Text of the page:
Fireflies in the Abyss – the documentary got its title when the Director Chandrasekhar Reddy suffocated and became unconscious while shooting the documentary inside a dark, unventilated ‘rat-hole’ coal pit in India’s northeastern state of Meghalaya.
It is here – the narrow, dark and muggy pits where Nepali migrant labourers spend hours everyday, scraping coal to make a meagre living of less than 10 pounds a day.
The documentary provides answers to the damaging effects of unregulated mining in the country. Heart- wrenching excerpts from Nepali teenage and young labourers is both shocking and sad.
“You need to leave the fear of dying when you come to work here. If you die, it is a dog’s death with no or very little compensation,” Nepali teenage boys say on camera.
The Indian government has the 1952 Mines Act in place that legally prohibits hiring labour less than 18 years of age for working in the coal pits.
However, Meghalaya has been traditionally exempted from national regulations because of its significant tribal population that depend on mining for their livelihood.
Apart from coal, Meghalaya is rich in mineral reserves like limestone, nickel, copper and chromite. The condition gets hazardous and pathetic, simply because the national benchmark for safety measures does not apply to Meghalaya.
“I was in Meghalaya to research on a completely different topic for the National Geographic. I stumbled upon the workers in the mines and was simply fascinated by the cash economy, the lives of the extremely poor immigrants who come seeking a living and the coal mafia,” said Chandrasekhar.
A young boy talks about the mafia in the documentary: “Do you know what’s Daidfoot? Lord of the Pit. He is black as a coal, shot and stout. If you meet him, he will kill you. And if you can save yourself fighting, you live or else you die.”
“I had to go incognito and could not get a crew to shoot. I use to live with the miners, did the sound, camera, research and scripting myself. I had a few run-ins with the mafia. I had no idea how long I would have access to shoot the film,” said Chandrasekhar.
Chandra was positive that his work of documenting the iniquities of mining would provide invaluable references for the Indian government to regularise the industry.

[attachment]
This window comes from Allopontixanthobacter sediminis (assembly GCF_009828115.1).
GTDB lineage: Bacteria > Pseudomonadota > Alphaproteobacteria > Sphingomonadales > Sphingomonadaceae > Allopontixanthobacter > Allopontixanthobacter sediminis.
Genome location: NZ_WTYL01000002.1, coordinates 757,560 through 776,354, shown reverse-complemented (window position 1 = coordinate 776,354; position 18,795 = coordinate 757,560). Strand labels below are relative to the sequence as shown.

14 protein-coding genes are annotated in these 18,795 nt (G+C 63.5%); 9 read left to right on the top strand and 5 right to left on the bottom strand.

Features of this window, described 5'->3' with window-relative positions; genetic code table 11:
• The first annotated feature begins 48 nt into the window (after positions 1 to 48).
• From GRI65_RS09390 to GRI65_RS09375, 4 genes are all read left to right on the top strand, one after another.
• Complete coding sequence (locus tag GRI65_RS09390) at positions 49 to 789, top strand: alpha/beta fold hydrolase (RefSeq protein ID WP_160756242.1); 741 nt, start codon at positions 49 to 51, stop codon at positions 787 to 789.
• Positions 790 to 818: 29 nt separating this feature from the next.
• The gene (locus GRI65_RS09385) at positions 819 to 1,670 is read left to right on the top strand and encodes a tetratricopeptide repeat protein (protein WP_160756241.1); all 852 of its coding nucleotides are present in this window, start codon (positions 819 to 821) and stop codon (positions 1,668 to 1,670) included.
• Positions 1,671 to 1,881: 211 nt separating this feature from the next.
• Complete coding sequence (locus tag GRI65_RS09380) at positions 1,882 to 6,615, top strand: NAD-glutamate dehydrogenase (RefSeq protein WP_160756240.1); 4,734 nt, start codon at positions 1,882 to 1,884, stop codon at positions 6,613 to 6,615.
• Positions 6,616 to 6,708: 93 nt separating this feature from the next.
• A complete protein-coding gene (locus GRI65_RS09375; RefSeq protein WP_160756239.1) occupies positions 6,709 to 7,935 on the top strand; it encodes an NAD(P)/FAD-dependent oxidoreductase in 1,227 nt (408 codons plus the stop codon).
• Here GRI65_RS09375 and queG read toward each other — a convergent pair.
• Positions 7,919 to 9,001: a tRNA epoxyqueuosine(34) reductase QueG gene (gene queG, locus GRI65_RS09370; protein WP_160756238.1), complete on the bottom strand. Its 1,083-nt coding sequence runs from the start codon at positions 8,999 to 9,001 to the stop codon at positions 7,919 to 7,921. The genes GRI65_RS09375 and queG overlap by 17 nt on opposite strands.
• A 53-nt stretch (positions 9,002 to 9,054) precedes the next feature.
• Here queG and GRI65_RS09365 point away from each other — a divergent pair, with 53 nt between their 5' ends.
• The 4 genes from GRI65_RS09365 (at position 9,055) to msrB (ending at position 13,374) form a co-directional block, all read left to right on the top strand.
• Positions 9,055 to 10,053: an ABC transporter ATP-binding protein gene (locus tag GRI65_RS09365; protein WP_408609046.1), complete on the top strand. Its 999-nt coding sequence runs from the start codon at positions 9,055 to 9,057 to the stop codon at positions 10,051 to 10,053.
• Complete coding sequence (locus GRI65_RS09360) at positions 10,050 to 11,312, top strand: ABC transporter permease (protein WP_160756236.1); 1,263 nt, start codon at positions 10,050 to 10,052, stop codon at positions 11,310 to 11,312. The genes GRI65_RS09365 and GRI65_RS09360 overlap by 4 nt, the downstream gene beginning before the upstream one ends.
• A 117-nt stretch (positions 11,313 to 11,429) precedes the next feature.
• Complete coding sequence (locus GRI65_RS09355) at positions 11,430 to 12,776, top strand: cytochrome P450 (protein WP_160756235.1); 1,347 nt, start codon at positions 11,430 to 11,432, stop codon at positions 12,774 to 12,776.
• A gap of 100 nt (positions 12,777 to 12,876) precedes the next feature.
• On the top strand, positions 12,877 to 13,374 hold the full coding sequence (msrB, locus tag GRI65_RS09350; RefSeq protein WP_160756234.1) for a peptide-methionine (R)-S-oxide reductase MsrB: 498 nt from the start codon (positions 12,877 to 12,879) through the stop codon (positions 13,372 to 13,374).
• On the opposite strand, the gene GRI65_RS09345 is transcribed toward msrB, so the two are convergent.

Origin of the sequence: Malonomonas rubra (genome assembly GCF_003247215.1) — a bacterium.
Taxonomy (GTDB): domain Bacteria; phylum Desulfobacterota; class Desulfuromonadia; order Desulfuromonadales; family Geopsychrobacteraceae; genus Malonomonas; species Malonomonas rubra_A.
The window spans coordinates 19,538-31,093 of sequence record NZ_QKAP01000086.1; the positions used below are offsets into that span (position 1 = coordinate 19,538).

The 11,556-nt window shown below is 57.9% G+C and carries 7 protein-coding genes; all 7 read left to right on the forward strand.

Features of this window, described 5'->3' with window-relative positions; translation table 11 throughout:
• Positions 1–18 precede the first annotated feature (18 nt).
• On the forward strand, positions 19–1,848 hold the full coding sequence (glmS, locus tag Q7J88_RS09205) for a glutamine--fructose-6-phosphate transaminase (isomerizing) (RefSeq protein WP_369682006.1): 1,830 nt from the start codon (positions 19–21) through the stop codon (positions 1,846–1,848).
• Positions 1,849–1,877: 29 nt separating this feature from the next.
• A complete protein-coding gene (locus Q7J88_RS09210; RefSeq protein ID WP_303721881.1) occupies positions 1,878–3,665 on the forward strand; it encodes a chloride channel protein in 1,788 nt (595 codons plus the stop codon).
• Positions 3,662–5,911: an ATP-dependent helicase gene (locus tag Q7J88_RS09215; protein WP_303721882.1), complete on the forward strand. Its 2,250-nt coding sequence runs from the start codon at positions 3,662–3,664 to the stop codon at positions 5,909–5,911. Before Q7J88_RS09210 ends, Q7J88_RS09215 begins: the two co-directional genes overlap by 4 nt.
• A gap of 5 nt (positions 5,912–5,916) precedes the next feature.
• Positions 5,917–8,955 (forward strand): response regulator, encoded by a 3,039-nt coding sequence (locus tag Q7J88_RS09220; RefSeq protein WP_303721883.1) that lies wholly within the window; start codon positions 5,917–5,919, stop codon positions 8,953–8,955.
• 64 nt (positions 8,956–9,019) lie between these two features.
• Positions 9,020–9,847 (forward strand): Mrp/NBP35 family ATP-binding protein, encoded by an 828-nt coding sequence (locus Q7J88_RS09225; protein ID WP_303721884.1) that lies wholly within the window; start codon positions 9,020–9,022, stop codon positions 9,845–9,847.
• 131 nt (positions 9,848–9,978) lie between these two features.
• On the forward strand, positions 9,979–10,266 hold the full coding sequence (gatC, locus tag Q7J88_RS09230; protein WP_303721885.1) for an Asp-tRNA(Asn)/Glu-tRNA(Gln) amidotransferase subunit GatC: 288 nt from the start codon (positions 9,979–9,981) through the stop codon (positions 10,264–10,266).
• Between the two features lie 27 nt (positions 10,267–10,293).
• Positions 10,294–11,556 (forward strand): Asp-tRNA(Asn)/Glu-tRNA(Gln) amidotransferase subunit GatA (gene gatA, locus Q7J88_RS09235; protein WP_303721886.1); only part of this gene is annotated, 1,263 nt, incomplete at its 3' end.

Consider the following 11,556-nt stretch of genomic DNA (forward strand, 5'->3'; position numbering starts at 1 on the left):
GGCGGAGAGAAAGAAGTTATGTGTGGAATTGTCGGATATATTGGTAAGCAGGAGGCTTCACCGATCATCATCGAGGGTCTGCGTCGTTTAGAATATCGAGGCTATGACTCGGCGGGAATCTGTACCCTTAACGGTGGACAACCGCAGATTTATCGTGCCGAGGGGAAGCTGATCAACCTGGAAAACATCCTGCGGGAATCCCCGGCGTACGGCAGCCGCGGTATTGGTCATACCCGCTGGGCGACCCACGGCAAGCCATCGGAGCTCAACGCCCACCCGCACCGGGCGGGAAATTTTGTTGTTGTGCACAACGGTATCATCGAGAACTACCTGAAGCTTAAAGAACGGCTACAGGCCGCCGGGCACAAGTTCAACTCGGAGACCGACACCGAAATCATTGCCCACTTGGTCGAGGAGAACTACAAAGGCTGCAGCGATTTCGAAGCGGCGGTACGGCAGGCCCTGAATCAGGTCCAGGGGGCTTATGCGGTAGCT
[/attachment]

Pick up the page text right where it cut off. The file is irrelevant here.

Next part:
“There was very little coverage among the press about the condition of the mining industry in Meghalaya,” he said.
But the situation in the mines changed since Chandra shot the major chunk of the documentary in July 2012.
The National Green Tribunal, established by the Government of India to protect the environment, imposed a ban on the mining in these hazardous death pits in 2014.
The most touching story in the documentary was about an eleven-year-old boy Suraj who wants to go to school but is forced to work in the mines by his alcoholic father.
“Many things have happened after the film was showcased in film festivals. Suraj got sponsored for his education but he refused to take charity. He wanted to keep working while paying for his studies. I have tried finding him work, but that is tricky and a huge responsibility,” he said.
The bigger responsibility was to be able to showcase the different shades of the mining industry. Chandrasekhar does that soulfully; and we hope the film gets a digital release/ reach so its not limited to film festivals and exclusive screenings.
The London Indian Film Festival, described as Europe’s largest Asian film event, is branching out to Birmingham this year. Cinemas and venues across the city will be hosting film premieres alongside screenings of specially-selected work from a number of acclaimed directors and producers from South Asia.
The Midlands Arts Centre and Cineworld Broad Street will host screenings as part of the growing film festival. Organisers say they included Birmingham in their line-up because of the city’s cultural vibrance. The festival will run here from the 14th to the 24th July, 2016.